I'm a Hufflepuff/Gryffindor who plays for the Kansas Quidditch.
This is where I talk about quidditch things.
Tbh..I felt like the community as a whole massively jumped on the people making rape jokes in quidditch groups, but because there are some obvious douchebags, somehow we didn't support it enough? I honestly feel like it was 95% of people going against it. But yeah, that made me leave all the quidditch groups. It made me pretty much hate everyone in the sport.

I agree, most of our community showed disapproval toward those that made insensitive comments, and I thought that was great. It’s the continued pressure from some extreme feminists and assholes that worry me. We cannot make progress if we just end up screaming our woes.

That quidditch internet life.

Quidditch has been having lots of problems lately, groups fueling anger and general arguments popping up everywhere have began to take their toll on me.  I’m tired of seeing people fight all the time.  While I’m all for social activism, when it comes to the point where the other side feels so affronted by your approach, you need to rethink your strategy. 

I am a feminist, and you can argue I’m not if you want, I know I am.  However, I’m concerned, because no matter what we do, there’s never going to be a point where everyone agrees, and that makes me sad.  We’re so forward, but we’re still under the thumb of the society we grew up in. To expect an instant change is really unrealistic, and the aggressive start ups and responses may even put us back. 

I don’t think it’s fair to attack someone over the internet.  Half the time, the attacker does not know the intended in real life.  I’d be willing to bet my non-existent fortune that 50% of the people who verbally attacked Vanessa Goh don’t know her in real life.  She’s a feminist, like me, but it doesn’t matter because she isn’t “extreme” enough.  Her argument was OVERLOOKED because she had an “unpopular opinion.”

Well fuck it.

If you dive straight into attacking someone’s character from one post and never having spoken to them in real life, I hope you take a long look at what you’ve written and how you’ve treated someone. 

I’m probably not the most liked person and I know for sure I’m not super respected, but I have opinions and I don’t think they should be dismissed just because you don’t agree with them.

This isn’t the fault of feminists, we have a lot to fight against and even more to fight for, but when it comes down to it, if you’re going to really stir the pot without an example, it’s going to be hard for us to reach people.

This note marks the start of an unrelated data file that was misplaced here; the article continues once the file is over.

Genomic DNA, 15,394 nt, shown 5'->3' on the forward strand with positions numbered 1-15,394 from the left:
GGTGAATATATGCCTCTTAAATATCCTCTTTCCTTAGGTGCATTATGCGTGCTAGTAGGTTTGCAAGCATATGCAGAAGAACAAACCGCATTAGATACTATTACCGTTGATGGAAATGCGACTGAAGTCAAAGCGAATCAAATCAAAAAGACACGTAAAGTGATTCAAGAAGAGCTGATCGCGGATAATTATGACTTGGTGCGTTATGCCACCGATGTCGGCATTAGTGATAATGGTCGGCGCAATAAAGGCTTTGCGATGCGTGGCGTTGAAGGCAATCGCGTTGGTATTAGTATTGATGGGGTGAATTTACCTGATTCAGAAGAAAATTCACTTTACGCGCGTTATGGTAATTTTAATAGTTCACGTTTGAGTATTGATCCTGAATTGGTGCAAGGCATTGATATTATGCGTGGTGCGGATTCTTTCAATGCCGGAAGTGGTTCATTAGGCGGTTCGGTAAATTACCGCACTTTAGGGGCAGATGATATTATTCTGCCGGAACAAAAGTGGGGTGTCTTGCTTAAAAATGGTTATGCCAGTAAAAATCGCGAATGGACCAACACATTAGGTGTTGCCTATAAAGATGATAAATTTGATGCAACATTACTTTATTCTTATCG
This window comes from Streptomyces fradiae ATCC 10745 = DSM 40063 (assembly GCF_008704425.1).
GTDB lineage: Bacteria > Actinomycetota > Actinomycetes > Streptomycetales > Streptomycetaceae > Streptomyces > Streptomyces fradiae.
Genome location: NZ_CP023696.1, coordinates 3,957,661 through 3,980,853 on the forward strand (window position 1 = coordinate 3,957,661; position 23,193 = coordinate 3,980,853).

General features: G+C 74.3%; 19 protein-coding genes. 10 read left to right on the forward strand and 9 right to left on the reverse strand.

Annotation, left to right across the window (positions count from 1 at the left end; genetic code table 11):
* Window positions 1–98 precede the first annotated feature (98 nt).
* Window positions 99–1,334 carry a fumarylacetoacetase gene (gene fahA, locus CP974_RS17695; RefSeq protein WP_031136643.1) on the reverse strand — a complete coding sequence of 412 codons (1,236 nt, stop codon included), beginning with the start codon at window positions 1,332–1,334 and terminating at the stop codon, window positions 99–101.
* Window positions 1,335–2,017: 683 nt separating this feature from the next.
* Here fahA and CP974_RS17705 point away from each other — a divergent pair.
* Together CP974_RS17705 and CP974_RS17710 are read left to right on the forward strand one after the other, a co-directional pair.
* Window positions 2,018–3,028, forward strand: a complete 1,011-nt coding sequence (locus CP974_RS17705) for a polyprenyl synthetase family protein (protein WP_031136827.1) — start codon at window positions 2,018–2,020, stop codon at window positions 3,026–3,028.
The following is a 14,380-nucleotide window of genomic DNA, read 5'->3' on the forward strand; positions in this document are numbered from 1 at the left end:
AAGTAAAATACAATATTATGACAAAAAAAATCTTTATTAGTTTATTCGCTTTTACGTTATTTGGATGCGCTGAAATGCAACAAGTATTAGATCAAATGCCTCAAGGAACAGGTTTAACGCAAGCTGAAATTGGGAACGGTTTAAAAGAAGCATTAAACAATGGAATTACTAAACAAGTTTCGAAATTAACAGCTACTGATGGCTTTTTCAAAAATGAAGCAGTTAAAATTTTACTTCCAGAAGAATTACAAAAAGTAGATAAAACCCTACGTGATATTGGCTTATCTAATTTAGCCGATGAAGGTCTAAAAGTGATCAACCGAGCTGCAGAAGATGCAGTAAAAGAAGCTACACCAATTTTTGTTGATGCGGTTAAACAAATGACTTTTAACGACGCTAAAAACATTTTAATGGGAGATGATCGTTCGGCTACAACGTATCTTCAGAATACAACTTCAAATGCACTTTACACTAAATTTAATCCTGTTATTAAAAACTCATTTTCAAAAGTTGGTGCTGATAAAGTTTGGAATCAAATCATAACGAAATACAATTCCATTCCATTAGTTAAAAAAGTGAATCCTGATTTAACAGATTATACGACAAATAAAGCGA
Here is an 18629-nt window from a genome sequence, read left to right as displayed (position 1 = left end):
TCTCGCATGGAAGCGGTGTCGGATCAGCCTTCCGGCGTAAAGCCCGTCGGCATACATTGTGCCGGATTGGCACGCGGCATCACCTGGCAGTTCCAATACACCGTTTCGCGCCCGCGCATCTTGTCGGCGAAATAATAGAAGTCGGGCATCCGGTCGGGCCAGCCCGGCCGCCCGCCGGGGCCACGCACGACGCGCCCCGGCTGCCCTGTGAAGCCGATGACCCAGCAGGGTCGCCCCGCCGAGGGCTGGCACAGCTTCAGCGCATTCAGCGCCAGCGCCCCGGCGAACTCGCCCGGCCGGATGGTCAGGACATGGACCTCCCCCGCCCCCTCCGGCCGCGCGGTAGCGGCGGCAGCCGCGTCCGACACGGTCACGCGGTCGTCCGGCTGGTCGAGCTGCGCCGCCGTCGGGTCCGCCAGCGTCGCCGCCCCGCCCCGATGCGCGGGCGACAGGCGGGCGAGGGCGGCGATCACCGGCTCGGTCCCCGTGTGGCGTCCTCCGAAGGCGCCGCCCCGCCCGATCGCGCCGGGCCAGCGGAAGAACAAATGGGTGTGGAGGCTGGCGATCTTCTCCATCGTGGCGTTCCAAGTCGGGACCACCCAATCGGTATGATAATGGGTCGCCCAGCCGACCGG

You don’t spank a puppy for pooping on the floor when there haven’t been any incidents recently.  They’re not going to relate the two things, they’re just going to be hurt and it won’t end well. 

Obviously I’m not a leading name on feminism or anything.  I don’t have to prove my feminism because it doesn’t matter to me what you think of me as long as I feel comfortable with myself.  If you just try to pick a fight with me, I’ll consider what you say, but I’m not entirely sure I’ll reply.

Also, guys. Listen up a little.  I know it’s hard to grasp and you’ll feel like you’re being attacked, but maybe, just maybe, look past the anger and try to get a glimpse of what’s being said.  From the responses, you know the triggers now: rape jokes, slut shaming, the works.  Try to just be a little more sensitive.  But I can’t control anyone, obviously, so if you feel that you’re still justified in your behaviour to really go ahead and make jokes others deem inappropriate, I’m not responsible for the verbal firing squad that comes down on your ass.

This is a little belated, since I’ve left ATR and have not come across too many feminist tangle ups, but I figured I’d air my woes anyway. 

All I know is that I want to respect the quidditch community.

We are more than just squabbles, quidditch is a platform to move forward in society as a group, but this group  is full of different people and different ideals.  That’s what makes us so great.

tl;dr

Don’t be an asshole.


And on that note, please ignore typos and my blatant inability to express myself properly.

With all these fantasy tournaments happening, I’m kind of sad because I can’t go to any of them.

BUT YOU KNOW WHAT IT’S TOTALLY COOL CAUSE I JUST REMIND MYSELF THAT I WON’T BE BY MYSELF AT A REGIONAL FANTASY TOURNAMENT WHERE NO ONE KNOWS ME.

A+ coping technique, Kristine.

Thanks, self. 

neektay:

am i the only one that felt this weekend that if you weren’t the Lost Boys or UCLA, people from the west generally didn’t give too much of a shit about your team? except for the other teams who were in your same boat (ASU + USC foreva)